Toronto Festival of Clowns
Scotiabank Studio Theatre at Pia Bouman School
6 Noble Street

May 31st – June 3rd, 2012
Tickets: All full-length shows and cabarets are $10 each
Tickets are available at the door
For more information please visit

Thursday, May 24, 2012

Next Stage Deadline Extended to Friday

Hello All Theatre Lovers & Makers

We have some exciting news…The 6th annual Next Stage Theatre Festival (NSTF) has extended its application date to Friday, May 25th at 5:00pm!!!

 The Next Stage Theatre Festival is now in its 6th year and was created to encourage artists who have participated in Canadian Association of Fringe Festival (CAFF) member festivals to move beyond the summer production model and showcase their work to a wider audience, including discerning artistic decision makers who could be interested in programming their shows on main stages across the country.  In five years, we have seen incredible success – audiences have grown by more than 130% and more than a third of our productions have gone on to other stages.

NSTF is interested in projects from emerging and established artists from any genre and style who are developing new work and exploring new artistic avenues, and who are challenging traditional definitions of theatre.  Please note we are accepting applications this year for our Ante-Chamber series, performed in the Factory Theatre bar space – these shows should be low-tech and appropriate for a bar venue.
 If you are interested in applying please click here for rules, regulations and application.

HATCH 2013 Applications Available Now

Harbourfront Centre Invitation for Artist Proposals
HATCH 2013 - Where New Performance Begins
Deadline for Proposals: June 20, 2012 @ 6:00 pm

TORONTO, ON (May 23, 2012) – Harbourfront Centre is pleased to announce an open call for proposals from Toronto-area artists and companies working in the field of performance for the HATCH 2013 season, guest curated by Trevor Schwellnus.

HATCH is designed to incubate and foster invention and innovation in the local performance community. Entering its ninth year, this programme has become an important element in the milieu of local performance development. Past HATCH projects include Hannah Moscovitch’s The Russian Play, Jess Dobkin’s Everything I’ve Got and Maggie MacDonald and Stephanie Markowitz’s Paper Laced With Gold.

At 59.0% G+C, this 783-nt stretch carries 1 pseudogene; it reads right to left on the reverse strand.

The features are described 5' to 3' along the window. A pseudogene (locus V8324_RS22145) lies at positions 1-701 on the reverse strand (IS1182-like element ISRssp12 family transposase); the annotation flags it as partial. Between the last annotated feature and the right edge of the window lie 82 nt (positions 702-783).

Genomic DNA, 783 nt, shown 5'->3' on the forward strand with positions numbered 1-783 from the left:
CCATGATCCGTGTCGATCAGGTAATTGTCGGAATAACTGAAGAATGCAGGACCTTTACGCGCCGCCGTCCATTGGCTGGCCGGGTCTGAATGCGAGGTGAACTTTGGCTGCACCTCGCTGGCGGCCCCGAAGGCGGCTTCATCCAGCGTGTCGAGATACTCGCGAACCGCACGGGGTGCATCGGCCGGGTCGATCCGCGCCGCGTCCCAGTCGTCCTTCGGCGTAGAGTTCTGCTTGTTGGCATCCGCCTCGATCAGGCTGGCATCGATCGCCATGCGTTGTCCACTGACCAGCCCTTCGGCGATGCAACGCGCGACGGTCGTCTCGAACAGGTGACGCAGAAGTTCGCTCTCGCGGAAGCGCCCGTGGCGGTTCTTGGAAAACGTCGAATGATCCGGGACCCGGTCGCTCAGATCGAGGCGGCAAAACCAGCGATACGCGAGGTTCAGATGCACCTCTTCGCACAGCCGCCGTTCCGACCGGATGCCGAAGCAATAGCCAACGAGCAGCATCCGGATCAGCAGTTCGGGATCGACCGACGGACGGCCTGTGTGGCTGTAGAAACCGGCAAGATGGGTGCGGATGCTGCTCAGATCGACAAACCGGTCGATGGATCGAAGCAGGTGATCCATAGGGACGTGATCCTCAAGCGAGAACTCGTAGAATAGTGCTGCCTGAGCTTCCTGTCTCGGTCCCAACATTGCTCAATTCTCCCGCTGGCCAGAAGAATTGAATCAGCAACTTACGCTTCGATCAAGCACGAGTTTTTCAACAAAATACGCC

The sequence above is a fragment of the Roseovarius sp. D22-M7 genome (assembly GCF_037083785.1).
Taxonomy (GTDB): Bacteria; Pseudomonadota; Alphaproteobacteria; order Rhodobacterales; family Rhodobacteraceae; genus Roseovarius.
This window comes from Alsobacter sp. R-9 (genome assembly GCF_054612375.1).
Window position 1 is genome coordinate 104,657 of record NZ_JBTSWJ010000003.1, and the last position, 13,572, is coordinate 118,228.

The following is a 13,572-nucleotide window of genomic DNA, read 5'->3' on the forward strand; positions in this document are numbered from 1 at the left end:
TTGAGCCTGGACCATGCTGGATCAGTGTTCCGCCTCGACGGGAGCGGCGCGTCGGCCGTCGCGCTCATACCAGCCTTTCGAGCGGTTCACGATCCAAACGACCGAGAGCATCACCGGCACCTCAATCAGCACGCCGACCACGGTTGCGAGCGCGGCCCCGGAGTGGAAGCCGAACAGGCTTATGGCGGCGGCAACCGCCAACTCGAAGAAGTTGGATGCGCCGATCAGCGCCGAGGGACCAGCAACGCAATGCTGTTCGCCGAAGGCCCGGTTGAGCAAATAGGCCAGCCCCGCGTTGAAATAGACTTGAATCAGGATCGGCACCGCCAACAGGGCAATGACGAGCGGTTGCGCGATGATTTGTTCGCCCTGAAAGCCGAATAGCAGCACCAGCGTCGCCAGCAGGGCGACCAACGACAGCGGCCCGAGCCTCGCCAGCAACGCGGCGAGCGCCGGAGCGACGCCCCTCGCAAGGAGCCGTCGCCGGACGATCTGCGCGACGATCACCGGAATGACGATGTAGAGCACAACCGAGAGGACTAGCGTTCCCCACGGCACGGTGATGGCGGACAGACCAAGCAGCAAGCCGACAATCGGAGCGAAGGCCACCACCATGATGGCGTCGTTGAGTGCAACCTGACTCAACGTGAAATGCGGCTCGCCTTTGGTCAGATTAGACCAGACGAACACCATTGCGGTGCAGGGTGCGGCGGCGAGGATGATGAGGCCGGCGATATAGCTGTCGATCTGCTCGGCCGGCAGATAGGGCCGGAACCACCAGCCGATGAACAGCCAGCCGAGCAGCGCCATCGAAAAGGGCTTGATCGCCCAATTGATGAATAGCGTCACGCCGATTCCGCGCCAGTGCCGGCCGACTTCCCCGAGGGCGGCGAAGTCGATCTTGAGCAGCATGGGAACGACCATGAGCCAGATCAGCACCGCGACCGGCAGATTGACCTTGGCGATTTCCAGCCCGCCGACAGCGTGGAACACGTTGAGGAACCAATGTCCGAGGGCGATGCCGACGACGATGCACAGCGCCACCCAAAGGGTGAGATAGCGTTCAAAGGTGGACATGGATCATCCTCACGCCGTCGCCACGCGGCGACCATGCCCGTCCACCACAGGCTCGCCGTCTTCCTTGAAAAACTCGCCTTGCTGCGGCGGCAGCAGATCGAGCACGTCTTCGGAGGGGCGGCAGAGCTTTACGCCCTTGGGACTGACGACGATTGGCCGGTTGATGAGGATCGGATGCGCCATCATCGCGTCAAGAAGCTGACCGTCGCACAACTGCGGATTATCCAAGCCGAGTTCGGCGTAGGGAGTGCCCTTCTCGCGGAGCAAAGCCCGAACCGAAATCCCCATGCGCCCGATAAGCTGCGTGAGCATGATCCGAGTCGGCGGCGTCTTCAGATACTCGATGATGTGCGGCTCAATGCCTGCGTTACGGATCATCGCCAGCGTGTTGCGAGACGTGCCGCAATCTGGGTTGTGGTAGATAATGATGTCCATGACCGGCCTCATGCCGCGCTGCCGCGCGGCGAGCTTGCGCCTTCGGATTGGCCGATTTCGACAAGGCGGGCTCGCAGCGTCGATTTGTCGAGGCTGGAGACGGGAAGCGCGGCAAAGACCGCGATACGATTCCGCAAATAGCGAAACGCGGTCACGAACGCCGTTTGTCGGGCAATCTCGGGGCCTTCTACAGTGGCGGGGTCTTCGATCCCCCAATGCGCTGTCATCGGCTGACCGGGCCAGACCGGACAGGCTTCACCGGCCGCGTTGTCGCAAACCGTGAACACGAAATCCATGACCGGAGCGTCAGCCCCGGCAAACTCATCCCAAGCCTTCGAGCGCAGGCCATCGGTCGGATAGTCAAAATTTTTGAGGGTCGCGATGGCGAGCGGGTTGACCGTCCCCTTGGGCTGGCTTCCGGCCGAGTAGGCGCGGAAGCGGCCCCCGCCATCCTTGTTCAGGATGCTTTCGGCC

HATCH is a key initiative in Harbourfront Centre’s mission to develop local artists and their unique practices. The HATCH residency and mentorship programme provides resources and professional assistance to a new generation of engaging and innovative contemporary artists to reach the next stage in the development in their work and careers.

Harbourfront Centre invites projects from emerging creators as well as established artists engaging in new collaborations or entering into new artistic territory. We encourage performance proposals from artists working across all disciplines, including, but not limited to, dance, theatre, performance art, music, etc.

Companies and artists selected to participate in HATCH will receive a one-week residency in Harbourfront Centre’s Studio Theatre. HATCH is not about an opportunity for staging a fully finished piece but about using the week to develop a new or existing piece of work.
Use of the residency period is at the discretion of the artist and needs of the project (i.e.
workshop, rehearsals, performance, etc.) at least one presentation of the work for the public and/or invited audience.

HATCH is seeking proposals from professional performance creators from across the GTA at any stage in their career. Proposals should demonstrate a clear artistic mandate, for either a new project or entering the next phase of an ongoing project. HATCH is interested in artists/companies whose work is contemporary in nature and committed to the development of inventive and creative performance based art.

This year’s guest curator, Trevor Schwellness is a Toronto-based Stenographer, designing sets, lighting and video for performance with independent artists. He is Artistic Producer of Aluna Theatre and was Designer-in-Residence at the Theatre Centre. Schwellness has collaborated in theatre and dance and has been nominated for 11 Dora Mavor Awards, winning three of them, a Harold and a Children’s Choice Award. His most recent work was Ajax & Little Iliad by Frank Cox-O’Connell and Evan Webber at Harbourfront Centre’s World Stage.

Full criteria, qualification information and instructions for applicants can be found here.  Or by calling 416.973.4237.

Completed applications should be delivered in person, by mail or courier to:

HATCH Proposals
Tanya Carinci
Performing Arts, Harbourfront Centre
235 Queens Quay West
Toronto, ON M5J 2G8

Deadline: June 20, 2012 @ 6 pm

Listen Up: SummerWorks Launch Party

Wednesday, May 23, 2012

It's Tonight Opera Fans.